American Taxation: About the Song


"American Taxation" is a broadside ballad that originated during the early days of the American Revolution. It voices resistance to Parliament's taxation of England's colonists in North America. The earliest versions appeared just after Parliament passed the Stamp Act in 1765. Versions containing additional stanzas were published on broadsides throughout the revolutionary period and beyond. "The British Grenadiers," a traditional marching song of the English army, provides the melody.

Historical Background

England's victory against France and their Indigenous American allies during the Seven Years' War resulted in Great Britain claiming all the land in North America east of the Mississippi River (see Brave Wolfe: About the Song). Conflict between British colonists and Indigenous Americans increased as settlers pushed west into Ohio River Valley, an area established by King George III as Indian Reserve. In response, the King formed a standing army of 10,000 men in the colonies for "imperial defense."

The British government undertook several revenue-raising acts to fund the army and pay debts incurred by the war. In 1764, Parliament, prompted by The First Lord of the Treasury and Chancellor of the Exchequer Lord Grenville, enacted the Sugar Act. The act placed duties on certain imports, including sugar, coffee, wine, and other items. To reduce the smuggling of goods into the colonies, the Sugar Act also reduced the duty on foreign-made molasses and increased enforcement measures.

Again persuaded by Grenville, Parliament passed the Stamp Act in March 1765. The Stamp Act required colonists to purchase special stamped paper for printing legal documents, newspapers, licenses, pamphlets, almanacs, calendars, playing cards, and other items. The act was both a revenue-raising measure and an attempt by Parliament to assert governmental authority over the colonies. Vice-admiralty courts often tried and convicted colonists who violated the law.

Because colonists had no vote in electing Parliament, many believed that the taxes imposed by the Sugar Act and Stamp Act violated the British Constitution. "Taxation without representation is tyranny," noted Massachusetts lawyer James Otis. While colonists denounced previous taxes, opposition to the Stamp Act was much more intense. They objected because the Stamp Act imposed a direct tax on individuals which could only be paid in British currency, not colonial money. The regulations concerning the collection of these taxes were burdensome to colonial merchants, and additional costs were passed along to the consumer.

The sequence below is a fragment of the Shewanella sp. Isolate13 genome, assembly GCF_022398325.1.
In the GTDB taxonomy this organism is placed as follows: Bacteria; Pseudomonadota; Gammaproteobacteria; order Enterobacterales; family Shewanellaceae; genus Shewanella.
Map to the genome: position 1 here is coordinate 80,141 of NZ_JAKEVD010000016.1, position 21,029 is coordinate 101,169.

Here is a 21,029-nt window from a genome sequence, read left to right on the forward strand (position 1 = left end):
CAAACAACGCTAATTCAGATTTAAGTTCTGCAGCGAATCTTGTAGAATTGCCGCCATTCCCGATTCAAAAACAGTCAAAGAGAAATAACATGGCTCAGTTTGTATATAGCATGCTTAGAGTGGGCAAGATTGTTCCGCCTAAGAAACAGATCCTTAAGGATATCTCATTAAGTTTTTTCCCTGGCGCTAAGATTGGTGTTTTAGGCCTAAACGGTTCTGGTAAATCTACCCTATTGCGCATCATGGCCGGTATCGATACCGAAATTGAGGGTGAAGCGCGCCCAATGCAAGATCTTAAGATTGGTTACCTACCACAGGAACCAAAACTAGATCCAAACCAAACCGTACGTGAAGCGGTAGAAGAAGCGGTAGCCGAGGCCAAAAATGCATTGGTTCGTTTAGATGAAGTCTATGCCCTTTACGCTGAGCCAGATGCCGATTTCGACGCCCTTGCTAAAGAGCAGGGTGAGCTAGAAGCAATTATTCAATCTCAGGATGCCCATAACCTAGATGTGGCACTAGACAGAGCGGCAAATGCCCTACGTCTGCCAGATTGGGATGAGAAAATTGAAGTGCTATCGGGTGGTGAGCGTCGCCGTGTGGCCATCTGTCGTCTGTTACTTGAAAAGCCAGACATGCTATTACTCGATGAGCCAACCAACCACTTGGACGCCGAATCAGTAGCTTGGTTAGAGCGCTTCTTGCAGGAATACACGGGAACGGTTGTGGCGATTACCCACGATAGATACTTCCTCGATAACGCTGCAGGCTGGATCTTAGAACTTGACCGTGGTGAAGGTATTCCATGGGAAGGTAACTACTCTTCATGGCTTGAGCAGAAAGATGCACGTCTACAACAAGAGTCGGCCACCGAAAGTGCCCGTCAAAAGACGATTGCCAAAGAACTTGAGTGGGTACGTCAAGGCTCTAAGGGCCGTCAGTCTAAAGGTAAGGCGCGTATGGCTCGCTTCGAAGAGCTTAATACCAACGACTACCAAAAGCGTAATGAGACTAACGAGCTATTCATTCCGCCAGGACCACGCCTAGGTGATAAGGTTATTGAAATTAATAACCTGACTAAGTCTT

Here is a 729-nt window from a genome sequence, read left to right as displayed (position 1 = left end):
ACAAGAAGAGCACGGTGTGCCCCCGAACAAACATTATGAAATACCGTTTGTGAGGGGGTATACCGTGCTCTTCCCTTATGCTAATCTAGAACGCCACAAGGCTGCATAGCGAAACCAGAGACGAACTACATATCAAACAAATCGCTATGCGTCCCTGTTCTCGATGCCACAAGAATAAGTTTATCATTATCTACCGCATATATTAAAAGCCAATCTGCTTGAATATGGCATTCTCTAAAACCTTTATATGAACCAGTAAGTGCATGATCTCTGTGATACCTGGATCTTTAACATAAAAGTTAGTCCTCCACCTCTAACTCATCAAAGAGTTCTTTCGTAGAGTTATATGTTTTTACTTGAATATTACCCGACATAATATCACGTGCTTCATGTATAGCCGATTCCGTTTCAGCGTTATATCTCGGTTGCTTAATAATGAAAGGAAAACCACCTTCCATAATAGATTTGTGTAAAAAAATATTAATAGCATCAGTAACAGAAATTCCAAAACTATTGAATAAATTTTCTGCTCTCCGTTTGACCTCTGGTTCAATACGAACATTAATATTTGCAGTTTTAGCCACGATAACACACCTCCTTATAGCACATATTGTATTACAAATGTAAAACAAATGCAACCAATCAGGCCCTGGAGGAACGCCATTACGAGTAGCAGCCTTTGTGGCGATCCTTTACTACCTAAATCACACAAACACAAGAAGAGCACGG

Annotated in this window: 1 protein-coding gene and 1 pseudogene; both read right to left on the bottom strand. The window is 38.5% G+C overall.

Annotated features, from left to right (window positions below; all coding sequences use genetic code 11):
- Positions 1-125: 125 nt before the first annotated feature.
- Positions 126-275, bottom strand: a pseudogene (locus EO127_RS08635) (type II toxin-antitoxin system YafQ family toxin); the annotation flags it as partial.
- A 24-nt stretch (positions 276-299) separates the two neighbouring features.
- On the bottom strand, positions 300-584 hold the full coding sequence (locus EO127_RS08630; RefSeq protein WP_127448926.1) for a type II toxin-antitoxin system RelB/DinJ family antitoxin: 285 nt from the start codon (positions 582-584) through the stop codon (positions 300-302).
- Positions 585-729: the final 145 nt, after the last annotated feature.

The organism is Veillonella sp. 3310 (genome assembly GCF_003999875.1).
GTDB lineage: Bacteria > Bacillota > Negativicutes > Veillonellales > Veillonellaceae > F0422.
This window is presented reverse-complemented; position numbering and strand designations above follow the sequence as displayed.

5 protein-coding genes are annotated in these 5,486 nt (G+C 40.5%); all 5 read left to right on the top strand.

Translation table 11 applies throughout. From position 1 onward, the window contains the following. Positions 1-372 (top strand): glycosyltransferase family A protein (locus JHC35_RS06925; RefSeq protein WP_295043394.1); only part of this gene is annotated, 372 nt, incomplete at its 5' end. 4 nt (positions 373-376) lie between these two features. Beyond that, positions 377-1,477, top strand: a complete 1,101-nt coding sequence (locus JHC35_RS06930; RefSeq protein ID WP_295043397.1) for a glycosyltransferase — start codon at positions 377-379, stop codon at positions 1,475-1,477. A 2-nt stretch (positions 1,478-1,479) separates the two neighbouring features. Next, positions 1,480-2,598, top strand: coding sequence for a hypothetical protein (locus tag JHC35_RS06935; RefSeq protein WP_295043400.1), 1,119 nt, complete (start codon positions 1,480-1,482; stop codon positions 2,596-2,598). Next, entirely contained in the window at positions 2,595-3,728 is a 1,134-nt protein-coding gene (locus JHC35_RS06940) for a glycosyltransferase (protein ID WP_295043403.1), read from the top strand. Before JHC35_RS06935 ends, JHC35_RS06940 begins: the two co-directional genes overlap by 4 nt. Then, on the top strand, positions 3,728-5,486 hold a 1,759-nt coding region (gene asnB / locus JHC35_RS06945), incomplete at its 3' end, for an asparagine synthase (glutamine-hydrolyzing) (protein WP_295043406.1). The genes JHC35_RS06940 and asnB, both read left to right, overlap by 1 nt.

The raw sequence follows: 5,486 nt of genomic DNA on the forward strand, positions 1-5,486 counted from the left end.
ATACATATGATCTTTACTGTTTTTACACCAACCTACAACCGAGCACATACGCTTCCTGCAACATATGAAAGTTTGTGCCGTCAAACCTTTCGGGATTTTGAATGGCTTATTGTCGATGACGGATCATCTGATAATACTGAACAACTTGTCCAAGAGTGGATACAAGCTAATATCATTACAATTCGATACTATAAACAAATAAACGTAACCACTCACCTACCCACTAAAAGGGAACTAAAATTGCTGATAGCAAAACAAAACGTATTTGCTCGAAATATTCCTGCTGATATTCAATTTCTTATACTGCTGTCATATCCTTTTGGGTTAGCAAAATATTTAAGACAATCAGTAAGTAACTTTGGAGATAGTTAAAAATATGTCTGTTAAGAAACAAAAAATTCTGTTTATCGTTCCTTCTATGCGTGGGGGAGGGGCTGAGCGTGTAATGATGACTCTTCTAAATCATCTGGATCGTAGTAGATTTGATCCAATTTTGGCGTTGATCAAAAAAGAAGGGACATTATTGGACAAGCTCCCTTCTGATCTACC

When news of the Stamp Act arrived in Virginia, the House of Burgesses, Virginia's elected Assembly, met in Williamsburg to consider their options. They passed a number of resolutions proposed by Patrick Henry, including one stating that only Virginians had the right to tax Virginians. Newspapers throughout the colonies published Henry's resolutions, and Americans united in protest against the Stamp Act. Resistance groups calling themselves the Sons of Liberty organized demonstrations. They burned and hung tax collectors in effigy and set fire to their offices. Facing threats and harassment, many stamp agents in the colonies resigned.

In October 1765, delegates from nine colonies met in New York City as the Stamp Act Congress. They issued a Declaration of Rights and Grievances stating that Parliament had no authority to impose taxes in the colonies because colonists had no vote in electing them. The separate colonies were acting and speaking as one for the first time. Merchants in several colonies boycotted goods manufactured in Britain. As a result of American resistance, Parliament repealed the Stamp Act in March 1766 before any stamps were sold.

On the same day, Parliament issued the Declaratory Act, asserting that they had the right to make laws "to bind the colonies and people of America… in all cases whatsoever." The conflicts that would lead to American independence were only beginning.

Song History

The earliest versions of "American Taxation" appeared as broadside ballads and in newspapers shortly after the passage of the Stamp Act. Between the late 18th and early 19th centuries, printer Nathaniel Coverly, Jr. issued multiple editions of the broadside from his shop on Milk Street in Boston, Massachusetts. These editions often added introductory material and stanzas while omitting earlier stanzas. An issue from 1808, with the title "Humor of 1776. American Taxation," included the following introduction:

The following is among the many national songs which were composed during the revolutionary struggle of the American Patriots, for the laudable purpose of keeping alive the spirit of resistance, and to add nerves to the despondent. The native ingenuity which characterizes the biting sarcasms contained in this production, on the unjust, oppressive, and ignominious conduct of the then British administration, has rarely, if ever, been excelled. "What a pity 'tis," as Uncle Toby would exclaim, that some bard should not, at this time, "uplift him from the lazy down," and endeavor to do like justice to the conduct of our present administration. The conduct of the British government in 1774, as nearly resembles the policy of our present rulers, as the characters of the two governments will admit. They oppressed their own subjects—our government destroys the effects of the labor of our own citizens.